Routing issues to AWS environment.

Job Snijders job at
Thu May 9 15:40:48 UTC 2019

Dear Nick,

I sympathize with you plight, network debugging can be quite a test of
character at times.

I am snipping some text as I can't comment on on specific details in
this case, but you do raise two excellent questions which I can maybe
help with.

On Thu, May 09, 2019 at 03:05:43PM +0000, Nick Ellermann wrote:
> Is ignoring AS prepending common?

It is not common, but yes it does happen. Some cloudproviders and CDNs
have broken away from the traditional BGP best path selection and use
SDN controllers to steer traffic. I don't know if in play here or not.

> Given my example issue, what direction would you normally take? 

Your issue reminds me of an issue I encountered some years ago. A member
of the Dutch community reported that seemingly random pairs of IP
addresses could not reach each other across an Internet Exchange fabric.
It drove this person crazy because none of the involved parties could
find anything wrong within their domain. The debugging process was hard
because the person had to ask for pingsweeps, traceroutes, would get
information back without timestamps, didn't have the ability to alter
source and destination ports on packets sent for debugging.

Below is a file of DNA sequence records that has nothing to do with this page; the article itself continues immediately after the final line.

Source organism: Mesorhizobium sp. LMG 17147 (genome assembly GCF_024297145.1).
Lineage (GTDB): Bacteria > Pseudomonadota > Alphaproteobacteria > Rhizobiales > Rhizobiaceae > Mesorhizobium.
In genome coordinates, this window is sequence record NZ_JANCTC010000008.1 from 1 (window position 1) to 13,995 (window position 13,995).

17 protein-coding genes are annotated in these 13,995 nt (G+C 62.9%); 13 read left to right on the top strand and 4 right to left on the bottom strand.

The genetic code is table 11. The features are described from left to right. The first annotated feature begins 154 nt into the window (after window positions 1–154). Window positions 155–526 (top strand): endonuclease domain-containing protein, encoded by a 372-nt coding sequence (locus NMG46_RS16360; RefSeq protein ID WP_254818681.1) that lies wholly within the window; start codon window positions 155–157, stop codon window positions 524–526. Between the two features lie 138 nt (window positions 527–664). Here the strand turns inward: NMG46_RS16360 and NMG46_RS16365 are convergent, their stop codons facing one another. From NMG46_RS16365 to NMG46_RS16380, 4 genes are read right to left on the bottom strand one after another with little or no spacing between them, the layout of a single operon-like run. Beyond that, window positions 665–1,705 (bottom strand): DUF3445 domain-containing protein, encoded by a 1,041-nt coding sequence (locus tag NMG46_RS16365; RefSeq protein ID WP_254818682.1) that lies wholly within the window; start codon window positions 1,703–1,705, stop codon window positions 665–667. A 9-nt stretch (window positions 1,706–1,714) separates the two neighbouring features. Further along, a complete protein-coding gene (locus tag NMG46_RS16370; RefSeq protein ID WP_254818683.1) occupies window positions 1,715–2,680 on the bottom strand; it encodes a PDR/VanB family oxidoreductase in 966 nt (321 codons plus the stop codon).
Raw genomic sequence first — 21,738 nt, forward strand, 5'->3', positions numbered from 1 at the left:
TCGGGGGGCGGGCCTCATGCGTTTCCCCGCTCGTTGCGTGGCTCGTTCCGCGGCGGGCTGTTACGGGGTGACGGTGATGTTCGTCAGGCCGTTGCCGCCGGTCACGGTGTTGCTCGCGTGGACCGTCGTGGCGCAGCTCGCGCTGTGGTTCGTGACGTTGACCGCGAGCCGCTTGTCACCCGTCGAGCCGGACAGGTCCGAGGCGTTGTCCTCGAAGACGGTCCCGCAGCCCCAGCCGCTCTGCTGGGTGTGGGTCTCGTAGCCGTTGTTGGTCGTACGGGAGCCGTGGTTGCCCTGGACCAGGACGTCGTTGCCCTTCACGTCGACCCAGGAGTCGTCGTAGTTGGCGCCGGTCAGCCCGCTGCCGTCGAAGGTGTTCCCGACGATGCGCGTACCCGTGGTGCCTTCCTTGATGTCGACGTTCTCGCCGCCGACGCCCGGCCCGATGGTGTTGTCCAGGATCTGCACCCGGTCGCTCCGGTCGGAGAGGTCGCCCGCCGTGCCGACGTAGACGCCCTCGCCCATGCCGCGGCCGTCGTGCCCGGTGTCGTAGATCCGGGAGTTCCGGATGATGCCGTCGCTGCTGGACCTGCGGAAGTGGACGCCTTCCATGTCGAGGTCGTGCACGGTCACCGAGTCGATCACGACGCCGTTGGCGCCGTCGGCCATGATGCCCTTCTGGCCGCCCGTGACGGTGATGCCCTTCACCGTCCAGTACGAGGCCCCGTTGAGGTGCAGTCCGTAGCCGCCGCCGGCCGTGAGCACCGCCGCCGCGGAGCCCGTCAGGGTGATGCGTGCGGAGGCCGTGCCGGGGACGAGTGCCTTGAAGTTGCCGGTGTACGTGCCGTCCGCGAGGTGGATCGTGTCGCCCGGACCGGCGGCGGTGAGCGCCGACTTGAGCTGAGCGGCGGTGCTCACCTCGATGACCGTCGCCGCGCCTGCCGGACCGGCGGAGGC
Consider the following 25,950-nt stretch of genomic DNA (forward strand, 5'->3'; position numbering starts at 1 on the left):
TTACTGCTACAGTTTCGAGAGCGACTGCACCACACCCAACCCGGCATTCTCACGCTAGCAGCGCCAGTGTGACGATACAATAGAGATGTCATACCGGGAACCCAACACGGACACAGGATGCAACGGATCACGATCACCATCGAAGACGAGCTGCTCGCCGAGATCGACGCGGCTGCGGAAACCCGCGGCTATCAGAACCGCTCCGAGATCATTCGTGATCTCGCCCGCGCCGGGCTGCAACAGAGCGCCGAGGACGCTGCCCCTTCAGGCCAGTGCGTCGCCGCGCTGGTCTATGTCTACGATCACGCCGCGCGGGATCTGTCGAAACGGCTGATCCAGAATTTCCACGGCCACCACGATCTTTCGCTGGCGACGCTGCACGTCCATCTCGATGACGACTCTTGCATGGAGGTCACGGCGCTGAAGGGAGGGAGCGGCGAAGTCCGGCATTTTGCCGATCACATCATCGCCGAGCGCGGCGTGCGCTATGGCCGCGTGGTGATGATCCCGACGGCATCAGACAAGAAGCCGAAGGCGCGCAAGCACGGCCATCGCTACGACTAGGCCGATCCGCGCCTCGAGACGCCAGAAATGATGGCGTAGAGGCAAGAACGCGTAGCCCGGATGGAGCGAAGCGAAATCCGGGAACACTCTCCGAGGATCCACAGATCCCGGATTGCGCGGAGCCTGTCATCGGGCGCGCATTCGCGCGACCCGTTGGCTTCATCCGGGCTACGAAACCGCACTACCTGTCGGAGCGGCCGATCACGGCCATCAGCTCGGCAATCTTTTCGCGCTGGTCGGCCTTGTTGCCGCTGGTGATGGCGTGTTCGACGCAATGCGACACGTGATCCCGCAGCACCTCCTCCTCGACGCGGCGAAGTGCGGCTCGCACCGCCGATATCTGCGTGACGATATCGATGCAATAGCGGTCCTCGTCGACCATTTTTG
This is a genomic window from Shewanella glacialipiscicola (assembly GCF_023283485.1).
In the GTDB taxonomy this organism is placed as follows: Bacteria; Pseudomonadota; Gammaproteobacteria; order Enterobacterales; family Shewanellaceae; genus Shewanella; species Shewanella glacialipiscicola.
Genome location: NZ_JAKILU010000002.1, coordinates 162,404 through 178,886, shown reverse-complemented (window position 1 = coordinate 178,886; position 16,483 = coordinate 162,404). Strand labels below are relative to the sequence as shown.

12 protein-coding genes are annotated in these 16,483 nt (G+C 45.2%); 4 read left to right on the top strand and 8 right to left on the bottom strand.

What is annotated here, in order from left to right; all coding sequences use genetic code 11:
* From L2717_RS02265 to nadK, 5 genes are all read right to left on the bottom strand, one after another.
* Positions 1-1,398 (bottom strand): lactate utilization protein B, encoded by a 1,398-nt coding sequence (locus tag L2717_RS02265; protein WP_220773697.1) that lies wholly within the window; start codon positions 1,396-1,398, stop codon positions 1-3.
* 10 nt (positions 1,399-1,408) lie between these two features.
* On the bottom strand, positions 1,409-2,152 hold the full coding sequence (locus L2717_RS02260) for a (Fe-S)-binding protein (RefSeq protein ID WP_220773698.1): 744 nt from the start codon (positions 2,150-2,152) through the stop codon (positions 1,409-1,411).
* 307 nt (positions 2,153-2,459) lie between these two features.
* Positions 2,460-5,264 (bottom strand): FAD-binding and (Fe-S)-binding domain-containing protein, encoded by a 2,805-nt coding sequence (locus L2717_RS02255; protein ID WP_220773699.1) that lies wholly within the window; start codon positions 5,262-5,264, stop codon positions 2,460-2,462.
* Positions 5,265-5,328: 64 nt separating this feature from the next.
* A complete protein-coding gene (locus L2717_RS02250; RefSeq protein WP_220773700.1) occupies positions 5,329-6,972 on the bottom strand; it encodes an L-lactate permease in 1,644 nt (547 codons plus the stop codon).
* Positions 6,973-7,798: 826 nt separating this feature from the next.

It turned out to be a faulty linecard, that under specific circumstances
would hash traffic into a blackhole. It took WEEKS to find this.

So, I identified a need for a more advanced debugging platform - one
that wouldn't require human-to-human interaction to help operators debug
things, in other words it seemed to make sense to stand up linux shell
servers in lots of networks and share access with each other. This
project is the NLNOG RING and I'd recommend you to participate.

An introduction can be found here and a nice use case video is
available here

NTT, Amazon, and many others are part of it, and I assume that you have
SSH access to the problematic destination so I hope you can use tcpdump
there to verify if you can or can't receive packets coming from NLNOG
RING nodes.

You mentioned that altering your announcements (deaggregating,
prepending) resolves the issue, this strongly suggests that something
somewhere is broken and it is a matter of triangulating until you've
find the shortest path that exhibits the problem. Perhaps you can find
something like "Between these two nodes, when I use source port X,
protocol Y, destport Z, traffic doesn't arrive".


There also is an IRC channel where people perhaps can help you make the
best use of this tool.

Kind regards,


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